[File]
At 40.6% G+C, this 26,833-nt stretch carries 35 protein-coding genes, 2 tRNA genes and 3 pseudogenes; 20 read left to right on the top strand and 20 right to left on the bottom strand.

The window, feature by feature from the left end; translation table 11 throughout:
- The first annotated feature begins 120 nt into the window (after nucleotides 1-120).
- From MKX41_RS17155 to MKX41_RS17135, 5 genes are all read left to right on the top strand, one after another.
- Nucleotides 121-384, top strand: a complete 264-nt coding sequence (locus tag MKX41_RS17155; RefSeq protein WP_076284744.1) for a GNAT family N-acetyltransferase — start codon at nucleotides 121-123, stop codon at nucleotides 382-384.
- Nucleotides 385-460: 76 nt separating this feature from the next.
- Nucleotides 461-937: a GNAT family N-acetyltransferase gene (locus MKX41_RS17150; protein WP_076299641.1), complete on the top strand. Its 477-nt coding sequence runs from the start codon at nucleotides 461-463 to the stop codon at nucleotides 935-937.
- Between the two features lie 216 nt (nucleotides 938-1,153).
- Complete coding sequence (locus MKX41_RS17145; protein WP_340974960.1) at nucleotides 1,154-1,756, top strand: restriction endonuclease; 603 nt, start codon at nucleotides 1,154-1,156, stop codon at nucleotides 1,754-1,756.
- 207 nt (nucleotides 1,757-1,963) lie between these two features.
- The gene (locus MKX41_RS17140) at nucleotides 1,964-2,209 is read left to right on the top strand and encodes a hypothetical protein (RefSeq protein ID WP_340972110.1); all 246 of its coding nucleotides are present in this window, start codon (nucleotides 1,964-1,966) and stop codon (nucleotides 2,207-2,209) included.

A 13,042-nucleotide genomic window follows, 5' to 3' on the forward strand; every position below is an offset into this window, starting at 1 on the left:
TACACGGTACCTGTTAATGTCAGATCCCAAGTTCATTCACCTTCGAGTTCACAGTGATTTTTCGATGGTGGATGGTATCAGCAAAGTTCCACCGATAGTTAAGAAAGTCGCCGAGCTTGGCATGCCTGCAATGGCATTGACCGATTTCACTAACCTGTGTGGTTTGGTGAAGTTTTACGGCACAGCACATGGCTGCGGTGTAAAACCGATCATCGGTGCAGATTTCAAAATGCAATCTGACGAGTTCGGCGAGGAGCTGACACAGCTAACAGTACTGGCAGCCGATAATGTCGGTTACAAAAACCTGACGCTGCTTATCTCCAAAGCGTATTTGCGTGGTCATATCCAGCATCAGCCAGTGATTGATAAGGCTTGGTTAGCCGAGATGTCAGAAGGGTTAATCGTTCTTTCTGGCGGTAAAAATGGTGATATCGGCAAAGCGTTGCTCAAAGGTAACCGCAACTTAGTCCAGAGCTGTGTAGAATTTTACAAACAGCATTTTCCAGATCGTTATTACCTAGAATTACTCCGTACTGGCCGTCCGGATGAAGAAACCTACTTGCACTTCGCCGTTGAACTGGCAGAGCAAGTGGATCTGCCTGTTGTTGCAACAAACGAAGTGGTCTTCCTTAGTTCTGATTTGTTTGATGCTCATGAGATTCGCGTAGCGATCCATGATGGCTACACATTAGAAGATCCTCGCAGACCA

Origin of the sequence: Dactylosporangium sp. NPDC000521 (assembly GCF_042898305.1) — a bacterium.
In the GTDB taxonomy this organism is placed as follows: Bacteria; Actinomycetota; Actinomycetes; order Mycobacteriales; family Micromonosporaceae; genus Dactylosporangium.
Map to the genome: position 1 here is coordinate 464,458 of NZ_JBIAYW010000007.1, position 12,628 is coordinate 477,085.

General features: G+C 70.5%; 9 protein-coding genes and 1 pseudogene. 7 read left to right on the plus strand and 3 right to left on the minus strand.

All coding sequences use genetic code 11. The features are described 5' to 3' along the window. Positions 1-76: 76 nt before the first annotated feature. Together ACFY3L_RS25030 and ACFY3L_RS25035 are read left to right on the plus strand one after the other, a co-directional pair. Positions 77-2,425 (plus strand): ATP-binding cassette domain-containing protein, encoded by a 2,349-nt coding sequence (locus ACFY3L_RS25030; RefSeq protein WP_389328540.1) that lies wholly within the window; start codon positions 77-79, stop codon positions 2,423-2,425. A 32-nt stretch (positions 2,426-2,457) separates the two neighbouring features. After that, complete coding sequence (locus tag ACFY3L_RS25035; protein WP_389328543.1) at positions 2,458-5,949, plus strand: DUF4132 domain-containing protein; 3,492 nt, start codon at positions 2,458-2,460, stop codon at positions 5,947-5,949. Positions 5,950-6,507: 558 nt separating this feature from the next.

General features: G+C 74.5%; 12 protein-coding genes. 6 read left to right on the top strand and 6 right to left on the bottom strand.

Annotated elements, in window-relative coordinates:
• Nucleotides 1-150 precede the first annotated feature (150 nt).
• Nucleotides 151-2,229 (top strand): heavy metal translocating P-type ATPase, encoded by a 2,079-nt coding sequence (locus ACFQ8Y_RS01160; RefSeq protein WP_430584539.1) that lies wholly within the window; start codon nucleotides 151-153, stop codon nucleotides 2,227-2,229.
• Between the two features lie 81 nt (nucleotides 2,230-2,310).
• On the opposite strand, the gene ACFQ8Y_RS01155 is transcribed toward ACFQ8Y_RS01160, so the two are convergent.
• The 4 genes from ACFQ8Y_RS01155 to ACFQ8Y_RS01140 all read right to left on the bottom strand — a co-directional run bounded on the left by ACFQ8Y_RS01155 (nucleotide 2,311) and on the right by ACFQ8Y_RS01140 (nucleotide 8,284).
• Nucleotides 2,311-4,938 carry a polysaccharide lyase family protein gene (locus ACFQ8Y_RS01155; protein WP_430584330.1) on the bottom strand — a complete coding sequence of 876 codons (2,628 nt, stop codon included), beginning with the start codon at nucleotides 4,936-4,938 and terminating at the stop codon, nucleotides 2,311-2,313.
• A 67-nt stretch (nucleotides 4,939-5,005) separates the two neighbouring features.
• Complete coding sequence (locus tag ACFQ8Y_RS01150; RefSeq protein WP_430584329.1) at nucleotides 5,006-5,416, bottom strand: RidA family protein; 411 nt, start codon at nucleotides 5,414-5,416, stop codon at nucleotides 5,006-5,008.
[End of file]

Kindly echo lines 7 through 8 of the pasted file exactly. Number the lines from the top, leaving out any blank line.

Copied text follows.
- Nucleotides 461-937: a GNAT family N-acetyltransferase gene (locus MKX41_RS17150; protein WP_076299641.1), complete on the top strand. Its 477-nt coding sequence runs from the start codon at nucleotides 461-463 to the stop codon at nucleotides 935-937.
- Between the two features lie 216 nt (nucleotides 938-1,153).